St. Louis asks judge to rule 'police bill of rights' law unconstitutional
The City of St. Louis filed a lawsuit Friday asking a judge to strike down a wide-ranging bill that passed in May bolstering protections for police under investigation for misconduct.
The city’s lawsuit targets a portion of a bill called the “Law Enforcement Bill of Rights,” a list of more than 15 new requirements that includes giving officers written notice of the allegation before an investigation begins and putting a 90-day limit on misconduct investigations.
The bill’s sponsor Sen. Bill Eigel, R-Weldon Spring, touted it as a series of changes “that seek to strengthen (officers’) due process rights when they’ve been accused of misconduct in an internal investigation.”
Senate Bill 26 was signed by Gov. Mike Parson in July and went into effect Aug. 28.
The lawsuit, filed in Cole County Court, alleges the legislation is unconstitutional because it creates an unfunded mandate for the city and creates two classes of public-safety employees — the police and every other public-safety employee.
It also conflicts with how the city charter outlines discipline and legal representation for police officers, the lawsuit says.
The bill “is an unfunded mandate that subverts equal protection guaranteed under the law,” the mayor’s spokesman Nick Dunne told the Independent on Friday.
St. Louis Metropolitan Police Chief John Hayden opposed the bill in a Feb. 1 letter to legislators, stating that giving officers advanced notice could jeopardize an investigation. It also requires that law enforcement agencies give officers notice of who will be conducting the investigation. Some of the requirements could also have a “chilling effect” for witnesses who want to come forward, Hayden wrote at the time.
The legislation “significantly interferes with our ability to meet the expectations of Missouri residents with respect to holding officers accountable for sustained allegations of misconduct,” Hayden stated.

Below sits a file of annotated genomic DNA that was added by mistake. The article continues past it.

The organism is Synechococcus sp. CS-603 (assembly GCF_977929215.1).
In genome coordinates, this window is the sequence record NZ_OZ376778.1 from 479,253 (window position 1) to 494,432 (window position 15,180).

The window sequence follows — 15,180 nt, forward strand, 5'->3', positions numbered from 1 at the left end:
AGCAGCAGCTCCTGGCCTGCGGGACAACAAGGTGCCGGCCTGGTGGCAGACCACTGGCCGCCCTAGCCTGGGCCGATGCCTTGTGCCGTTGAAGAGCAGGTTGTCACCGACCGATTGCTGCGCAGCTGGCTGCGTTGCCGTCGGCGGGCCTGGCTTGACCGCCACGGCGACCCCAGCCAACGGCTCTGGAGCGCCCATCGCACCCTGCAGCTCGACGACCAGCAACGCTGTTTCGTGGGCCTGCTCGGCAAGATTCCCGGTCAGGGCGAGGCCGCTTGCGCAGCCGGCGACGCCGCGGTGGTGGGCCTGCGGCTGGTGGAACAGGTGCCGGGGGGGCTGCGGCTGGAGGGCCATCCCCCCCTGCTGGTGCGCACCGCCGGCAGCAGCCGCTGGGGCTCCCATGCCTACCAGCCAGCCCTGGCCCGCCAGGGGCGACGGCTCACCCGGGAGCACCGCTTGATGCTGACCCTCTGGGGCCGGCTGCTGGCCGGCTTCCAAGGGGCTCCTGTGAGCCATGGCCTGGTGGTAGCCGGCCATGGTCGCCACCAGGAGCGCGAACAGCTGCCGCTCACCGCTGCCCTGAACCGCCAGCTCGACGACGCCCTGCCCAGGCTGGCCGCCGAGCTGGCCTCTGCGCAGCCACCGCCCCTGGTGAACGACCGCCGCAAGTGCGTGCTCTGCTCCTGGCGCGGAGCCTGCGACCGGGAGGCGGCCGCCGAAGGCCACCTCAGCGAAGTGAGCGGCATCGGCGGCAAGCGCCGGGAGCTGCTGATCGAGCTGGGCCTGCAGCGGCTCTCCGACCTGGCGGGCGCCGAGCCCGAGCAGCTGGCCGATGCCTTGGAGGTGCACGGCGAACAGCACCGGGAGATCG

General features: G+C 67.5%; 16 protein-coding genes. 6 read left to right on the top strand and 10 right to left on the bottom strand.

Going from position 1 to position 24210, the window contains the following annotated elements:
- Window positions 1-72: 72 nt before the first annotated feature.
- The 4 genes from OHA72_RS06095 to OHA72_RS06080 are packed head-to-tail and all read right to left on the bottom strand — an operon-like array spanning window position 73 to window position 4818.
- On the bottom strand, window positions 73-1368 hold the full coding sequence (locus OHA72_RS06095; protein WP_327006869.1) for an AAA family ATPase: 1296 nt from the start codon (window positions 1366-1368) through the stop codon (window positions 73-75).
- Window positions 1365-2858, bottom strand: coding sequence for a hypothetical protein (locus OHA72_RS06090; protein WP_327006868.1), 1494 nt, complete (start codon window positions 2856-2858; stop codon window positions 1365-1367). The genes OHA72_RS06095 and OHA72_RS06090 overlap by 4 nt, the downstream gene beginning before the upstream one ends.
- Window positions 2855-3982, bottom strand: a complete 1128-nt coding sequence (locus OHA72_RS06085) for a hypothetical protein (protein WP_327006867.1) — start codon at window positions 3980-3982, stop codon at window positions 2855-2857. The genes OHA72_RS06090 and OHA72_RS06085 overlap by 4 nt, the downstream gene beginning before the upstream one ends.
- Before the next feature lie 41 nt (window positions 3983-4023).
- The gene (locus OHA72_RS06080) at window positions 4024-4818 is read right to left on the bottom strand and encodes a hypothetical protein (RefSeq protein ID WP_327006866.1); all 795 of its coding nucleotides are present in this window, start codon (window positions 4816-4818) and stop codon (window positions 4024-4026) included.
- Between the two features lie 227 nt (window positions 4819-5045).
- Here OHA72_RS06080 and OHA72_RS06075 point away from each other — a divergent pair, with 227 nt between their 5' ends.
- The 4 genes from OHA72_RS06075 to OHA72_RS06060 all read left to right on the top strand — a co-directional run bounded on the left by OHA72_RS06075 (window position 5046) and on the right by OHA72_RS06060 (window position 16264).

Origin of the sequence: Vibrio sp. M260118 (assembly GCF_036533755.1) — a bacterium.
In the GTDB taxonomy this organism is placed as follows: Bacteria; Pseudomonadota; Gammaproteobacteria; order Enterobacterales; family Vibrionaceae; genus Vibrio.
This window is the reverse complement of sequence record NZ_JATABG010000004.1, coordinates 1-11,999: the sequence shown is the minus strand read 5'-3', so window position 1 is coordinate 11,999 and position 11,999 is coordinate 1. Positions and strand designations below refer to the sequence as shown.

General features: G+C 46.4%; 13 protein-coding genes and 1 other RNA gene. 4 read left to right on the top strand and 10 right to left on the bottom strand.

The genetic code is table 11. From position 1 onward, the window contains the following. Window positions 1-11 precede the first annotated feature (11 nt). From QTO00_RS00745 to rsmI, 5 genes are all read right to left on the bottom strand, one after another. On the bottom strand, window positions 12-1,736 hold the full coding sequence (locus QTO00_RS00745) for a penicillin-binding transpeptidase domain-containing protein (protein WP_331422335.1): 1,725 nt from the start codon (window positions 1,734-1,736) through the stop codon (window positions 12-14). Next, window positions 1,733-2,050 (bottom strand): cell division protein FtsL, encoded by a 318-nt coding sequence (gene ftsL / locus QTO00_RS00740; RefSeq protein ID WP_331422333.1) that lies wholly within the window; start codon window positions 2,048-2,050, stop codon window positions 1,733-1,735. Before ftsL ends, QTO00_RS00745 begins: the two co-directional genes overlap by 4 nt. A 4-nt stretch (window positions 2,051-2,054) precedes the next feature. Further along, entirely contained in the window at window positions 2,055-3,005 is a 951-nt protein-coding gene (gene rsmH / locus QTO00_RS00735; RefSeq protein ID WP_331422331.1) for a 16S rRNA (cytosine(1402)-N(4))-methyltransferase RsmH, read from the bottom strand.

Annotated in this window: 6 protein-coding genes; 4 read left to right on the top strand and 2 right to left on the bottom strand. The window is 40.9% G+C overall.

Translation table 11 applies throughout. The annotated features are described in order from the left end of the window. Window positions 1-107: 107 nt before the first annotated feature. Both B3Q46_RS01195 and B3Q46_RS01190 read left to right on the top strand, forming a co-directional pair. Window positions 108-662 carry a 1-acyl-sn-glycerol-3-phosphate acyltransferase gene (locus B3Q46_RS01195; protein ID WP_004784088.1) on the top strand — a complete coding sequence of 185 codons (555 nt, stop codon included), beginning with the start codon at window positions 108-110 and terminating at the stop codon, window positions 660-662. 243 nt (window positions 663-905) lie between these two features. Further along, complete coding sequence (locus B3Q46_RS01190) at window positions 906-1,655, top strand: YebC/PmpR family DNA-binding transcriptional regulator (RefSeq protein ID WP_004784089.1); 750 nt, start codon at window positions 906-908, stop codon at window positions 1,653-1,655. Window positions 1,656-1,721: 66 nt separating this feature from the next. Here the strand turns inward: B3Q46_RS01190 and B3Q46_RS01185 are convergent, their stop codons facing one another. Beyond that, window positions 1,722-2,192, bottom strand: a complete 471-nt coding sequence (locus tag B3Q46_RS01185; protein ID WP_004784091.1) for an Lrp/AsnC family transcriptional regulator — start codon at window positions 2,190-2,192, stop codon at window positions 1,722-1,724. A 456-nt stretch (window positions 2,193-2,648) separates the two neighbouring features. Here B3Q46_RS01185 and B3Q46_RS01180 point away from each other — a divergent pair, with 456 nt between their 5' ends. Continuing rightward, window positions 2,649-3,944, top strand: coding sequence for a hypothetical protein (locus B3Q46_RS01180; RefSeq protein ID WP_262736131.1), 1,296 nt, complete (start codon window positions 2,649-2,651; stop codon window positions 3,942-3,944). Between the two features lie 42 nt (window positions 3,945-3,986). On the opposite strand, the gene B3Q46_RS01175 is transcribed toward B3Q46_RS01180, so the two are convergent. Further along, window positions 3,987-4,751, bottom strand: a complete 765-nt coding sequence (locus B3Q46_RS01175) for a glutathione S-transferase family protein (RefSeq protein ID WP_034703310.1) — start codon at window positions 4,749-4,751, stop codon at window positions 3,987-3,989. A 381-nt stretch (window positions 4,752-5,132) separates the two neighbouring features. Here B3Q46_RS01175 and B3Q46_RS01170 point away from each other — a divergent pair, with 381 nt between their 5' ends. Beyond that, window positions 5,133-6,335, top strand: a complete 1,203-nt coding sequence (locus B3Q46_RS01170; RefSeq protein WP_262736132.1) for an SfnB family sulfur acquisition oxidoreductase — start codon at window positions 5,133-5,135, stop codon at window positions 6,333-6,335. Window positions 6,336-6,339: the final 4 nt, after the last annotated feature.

The Senate bill also included a provision penalizing cities that cut police budgets, which is a way to counter the call to “defund the police,” Eigel said.
“Defund the police” is an umbrella term that includes initiatives like allocating police funds to hire social workers to handle certain 911 calls, which Hayden and the city’s public safety director both support.
And while the bill was originally titled as “relating to public safety,” the lawsuit states that it grew from seven to 88 sections and added amendments related to lotteries, pesticide regulation and electric fences, which didn’t pertain to public safety.
This violates the “single-subject” provision of the Missouri Constitution, the lawsuit argues.
The legislation “includes a miscellany of provisions that have little or nothing to do with the state’s Department of Public Safety or public safety in general,” the lawsuit states.
Numerous times over the years, the Missouri Supreme Court has thrown out wide-ranging bills that violate the state constitution’s prohibition against multiple subjects in a bill.
St. Louis argues the entire bill should be deemed unconstitutional because it wouldn’t have passed “if the circuit attorney payments, lotteries, pesticide regulations, and taxation provisions had not been injected.”
One provision, added by Rep. Mark Sharp, D-Kansas City, impacts minors who have served at least 15 years of their sentence would be eligible for parole, except in certain cases like murder in the first degree.
The amendment was inspired by Bobby Bostic, who was sentenced to 241 years in prison when he was 16 after he and a friend committed a pair of armed robberies in 1995.
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